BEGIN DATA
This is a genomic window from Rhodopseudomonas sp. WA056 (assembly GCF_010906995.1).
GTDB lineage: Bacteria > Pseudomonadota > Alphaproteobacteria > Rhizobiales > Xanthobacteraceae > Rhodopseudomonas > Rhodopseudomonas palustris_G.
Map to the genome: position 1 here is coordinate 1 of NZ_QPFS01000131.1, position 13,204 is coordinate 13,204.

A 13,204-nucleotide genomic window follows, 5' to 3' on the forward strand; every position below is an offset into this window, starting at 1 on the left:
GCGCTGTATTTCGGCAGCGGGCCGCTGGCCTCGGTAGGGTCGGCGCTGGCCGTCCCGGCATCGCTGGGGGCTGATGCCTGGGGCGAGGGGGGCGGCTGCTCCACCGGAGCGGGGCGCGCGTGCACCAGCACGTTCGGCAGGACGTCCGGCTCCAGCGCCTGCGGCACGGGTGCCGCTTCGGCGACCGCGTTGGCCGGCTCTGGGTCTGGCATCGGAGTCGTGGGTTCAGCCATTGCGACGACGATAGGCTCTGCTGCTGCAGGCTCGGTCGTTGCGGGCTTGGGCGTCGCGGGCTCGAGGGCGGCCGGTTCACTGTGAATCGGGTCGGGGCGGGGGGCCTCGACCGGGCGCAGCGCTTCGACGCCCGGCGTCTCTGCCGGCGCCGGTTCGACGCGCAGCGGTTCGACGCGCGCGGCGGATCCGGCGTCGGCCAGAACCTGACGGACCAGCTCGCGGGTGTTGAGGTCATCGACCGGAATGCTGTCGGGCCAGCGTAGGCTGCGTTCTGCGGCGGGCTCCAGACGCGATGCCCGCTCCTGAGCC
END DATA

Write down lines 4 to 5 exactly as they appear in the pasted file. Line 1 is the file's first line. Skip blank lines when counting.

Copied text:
A 13,204-nucleotide genomic window follows, 5' to 3' on the forward strand; every position below is an offset into this window, starting at 1 on the left:
GCGCTGTATTTCGGCAGCGGGCCGCTGGCCTCGGTAGGGTCGGCGCTGGCCGTCCCGGCATCGCTGGGGGCTGATGCCTGGGGCGAGGGGGGCGGCTGCTCCACCGGAGCGGGGCGCGCGTGCACCAGCACGTTCGGCAGGACGTCCGGCTCCAGCGCCTGCGGCACGGGTGCCGCTTCGGCGACCGCGTTGGCCGGCTCTGGGTCTGGCATCGGAGTCGTGGGTTCAGCCATTGCGACGACGATAGGCTCTGCTGCTGCAGGCTCGGTCGTTGCGGGCTTGGGCGTCGCGGGCTCGAGGGCGGCCGGTTCACTGTGAATCGGGTCGGGGCGGGGGGCCTCGACCGGGCGCAGCGCTTCGACGCCCGGCGTCTCTGCCGGCGCCGGTTCGACGCGCAGCGGTTCGACGCGCGCGGCGGATCCGGCGTCGGCCAGAACCTGACGGACCAGCTCGCGGGTGTTGAGGTCATCGACCGGAATGCTGTCGGGCCAGCGTAGGCTGCGTTCTGCGGCGGGCTCCAGACGCGATGCCCGCTCCTGAGCC